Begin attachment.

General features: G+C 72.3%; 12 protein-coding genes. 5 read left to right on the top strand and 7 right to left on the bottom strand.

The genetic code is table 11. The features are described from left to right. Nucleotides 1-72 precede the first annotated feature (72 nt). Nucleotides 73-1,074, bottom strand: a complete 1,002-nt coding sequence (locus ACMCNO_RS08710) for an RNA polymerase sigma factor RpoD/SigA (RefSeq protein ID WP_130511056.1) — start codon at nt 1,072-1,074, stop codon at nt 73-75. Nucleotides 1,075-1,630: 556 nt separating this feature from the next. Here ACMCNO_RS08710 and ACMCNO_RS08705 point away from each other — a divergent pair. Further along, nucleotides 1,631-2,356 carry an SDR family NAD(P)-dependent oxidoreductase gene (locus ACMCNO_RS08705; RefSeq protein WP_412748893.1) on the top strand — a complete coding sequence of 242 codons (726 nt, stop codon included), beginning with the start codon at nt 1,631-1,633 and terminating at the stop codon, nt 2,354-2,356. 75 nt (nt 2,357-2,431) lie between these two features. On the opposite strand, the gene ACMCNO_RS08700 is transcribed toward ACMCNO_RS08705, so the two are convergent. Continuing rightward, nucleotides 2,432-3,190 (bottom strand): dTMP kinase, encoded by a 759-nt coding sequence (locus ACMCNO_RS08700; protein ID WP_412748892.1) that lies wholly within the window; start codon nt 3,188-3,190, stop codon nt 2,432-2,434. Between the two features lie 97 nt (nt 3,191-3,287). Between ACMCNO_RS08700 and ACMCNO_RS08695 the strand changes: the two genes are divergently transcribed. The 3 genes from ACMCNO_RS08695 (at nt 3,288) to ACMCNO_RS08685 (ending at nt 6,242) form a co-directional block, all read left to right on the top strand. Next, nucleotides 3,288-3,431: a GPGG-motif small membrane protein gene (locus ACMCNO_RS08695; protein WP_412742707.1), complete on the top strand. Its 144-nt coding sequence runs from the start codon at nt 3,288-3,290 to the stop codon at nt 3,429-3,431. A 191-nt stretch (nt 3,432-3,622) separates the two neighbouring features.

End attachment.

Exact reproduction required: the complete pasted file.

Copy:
General features: G+C 72.3%; 12 protein-coding genes. 5 read left to right on the top strand and 7 right to left on the bottom strand.

The genetic code is table 11. The features are described from left to right. Nucleotides 1-72 precede the first annotated feature (72 nt). Nucleotides 73-1,074, bottom strand: a complete 1,002-nt coding sequence (locus ACMCNO_RS08710) for an RNA polymerase sigma factor RpoD/SigA (RefSeq protein ID WP_130511056.1) — start codon at nt 1,072-1,074, stop codon at nt 73-75. Nucleotides 1,075-1,630: 556 nt separating this feature from the next. Here ACMCNO_RS08710 and ACMCNO_RS08705 point away from each other — a divergent pair. Further along, nucleotides 1,631-2,356 carry an SDR family NAD(P)-dependent oxidoreductase gene (locus ACMCNO_RS08705; RefSeq protein WP_412748893.1) on the top strand — a complete coding sequence of 242 codons (726 nt, stop codon included), beginning with the start codon at nt 1,631-1,633 and terminating at the stop codon, nt 2,354-2,356. 75 nt (nt 2,357-2,431) lie between these two features. On the opposite strand, the gene ACMCNO_RS08700 is transcribed toward ACMCNO_RS08705, so the two are convergent. Continuing rightward, nucleotides 2,432-3,190 (bottom strand): dTMP kinase, encoded by a 759-nt coding sequence (locus ACMCNO_RS08700; protein ID WP_412748892.1) that lies wholly within the window; start codon nt 3,188-3,190, stop codon nt 2,432-2,434. Between the two features lie 97 nt (nt 3,191-3,287). Between ACMCNO_RS08700 and ACMCNO_RS08695 the strand changes: the two genes are divergently transcribed. The 3 genes from ACMCNO_RS08695 (at nt 3,288) to ACMCNO_RS08685 (ending at nt 6,242) form a co-directional block, all read left to right on the top strand. Next, nucleotides 3,288-3,431: a GPGG-motif small membrane protein gene (locus ACMCNO_RS08695; protein WP_412742707.1), complete on the top strand. Its 144-nt coding sequence runs from the start codon at nt 3,288-3,290 to the stop codon at nt 3,429-3,431. A 191-nt stretch (nt 3,432-3,622) separates the two neighbouring features.